When I’m reading a book that will end up being one of my all time favorites, I usually realize that fact while I’m reading it. It’s not a realization that comes at the end, on the last page. It’s a magical feeling that exists while I’m reading every page. I call it magical because when everything I want in a novel comes together in one place: beautiful writing, characters that are real and breathing and strong and vulnerable, plot that takes you along for a journey you didn’t know you were longing to go on, a story that changes you, – that seems the only appropriate word for it: magic.
If, like me, you’re new to Chimamanda Ngozi Adichie, her TED talk on The Danger of a Single Story is a wonderful place to start. Africa, which is too often referred to as a country instead of a continent, tends to turn into a few narrow stereotypes: a land of amazing safari wildlife and a land of rural hunger and extreme poverty. By reading widely and diversely, both fiction and non-fiction, we can begin to expand our worldview.
I learned a lot about stereotypes while I was traveling last year – some of my own were shattered, and some were confirmed or denied in humorous ways that can be laughed about and discussed as you become friends with people from other countries and cultures. We also talked about stereotypes and perceptions they had about Americans and what was true or false. What it came down to a lot of the time is: America is a big place. We’re very diverse by and within regions, states, religions, race, etc. And that’s true, of course, for the entire world. For every person confirming a stereotype there’s another person (or many) overturning it. That’s the danger of a single story, and that’s why we need to hear so many stories. Looking back on the year we had globally in 2014, with race and/or religion at the forefront of almost every major news event, I think we need many stories more than ever.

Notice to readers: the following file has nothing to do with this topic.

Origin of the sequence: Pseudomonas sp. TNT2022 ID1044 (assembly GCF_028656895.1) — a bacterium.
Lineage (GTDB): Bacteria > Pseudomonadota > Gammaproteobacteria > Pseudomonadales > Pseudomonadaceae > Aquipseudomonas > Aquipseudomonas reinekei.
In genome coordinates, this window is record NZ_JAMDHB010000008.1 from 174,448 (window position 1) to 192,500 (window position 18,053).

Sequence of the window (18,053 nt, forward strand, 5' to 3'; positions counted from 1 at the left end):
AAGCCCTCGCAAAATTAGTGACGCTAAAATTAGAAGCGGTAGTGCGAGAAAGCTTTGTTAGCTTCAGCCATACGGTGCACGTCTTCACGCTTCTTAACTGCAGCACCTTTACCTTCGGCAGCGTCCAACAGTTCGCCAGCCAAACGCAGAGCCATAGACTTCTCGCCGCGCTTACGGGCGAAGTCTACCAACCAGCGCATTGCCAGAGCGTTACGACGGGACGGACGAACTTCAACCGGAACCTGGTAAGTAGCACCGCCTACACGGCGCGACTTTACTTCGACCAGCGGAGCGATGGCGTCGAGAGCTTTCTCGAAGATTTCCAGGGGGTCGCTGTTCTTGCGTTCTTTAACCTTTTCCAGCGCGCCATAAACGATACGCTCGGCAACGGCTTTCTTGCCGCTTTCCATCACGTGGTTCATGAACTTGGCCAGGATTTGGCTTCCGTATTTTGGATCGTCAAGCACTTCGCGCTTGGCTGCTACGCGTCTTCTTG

Americanah brings together a gorgeous story of two young lovers estranged by distance/circumstance and a fantastic perspective on race in America. It gives insight into immigration, the American Dream, modern life in Nigeria, the experiences of African-Americans contrasted with American-Africans, and so much more. It’s the first book I’ve read in a long time that I could not put down: I just sat on the couch one afternoon and finished the entire novel. I couldn’t think of doing anything else until I finished it.
One of my favorite passages describes succinctly how to learn more about the perspectives of people who are different from you: ask questions and listen.
“If you don’t understand, ask questions. If you’re uncomfortable about asking questions, say you are uncomfortable about asking questions and then ask anyway. It’s easy to tell when a question is coming from a good place. Then listen some more. Sometimes people just want to feel heard. Here’s to possibilities of friendship and connection and understanding.” (page 406)
One of my other favorite lines beautifully expresses how it can feel to grow apart from someone:
“Because he had last known her when she knew little of the things she blogged about, he felt a sense of loss, as though she had become a person he would no longer recognize.” (page 465)
I can’t wait to read more of her work. I’m currently trying to decide whether to read Half of a Yellow Sun or her short story collection The Thing Around Your Neck next. Any thoughts on this, fellow Adichie fans?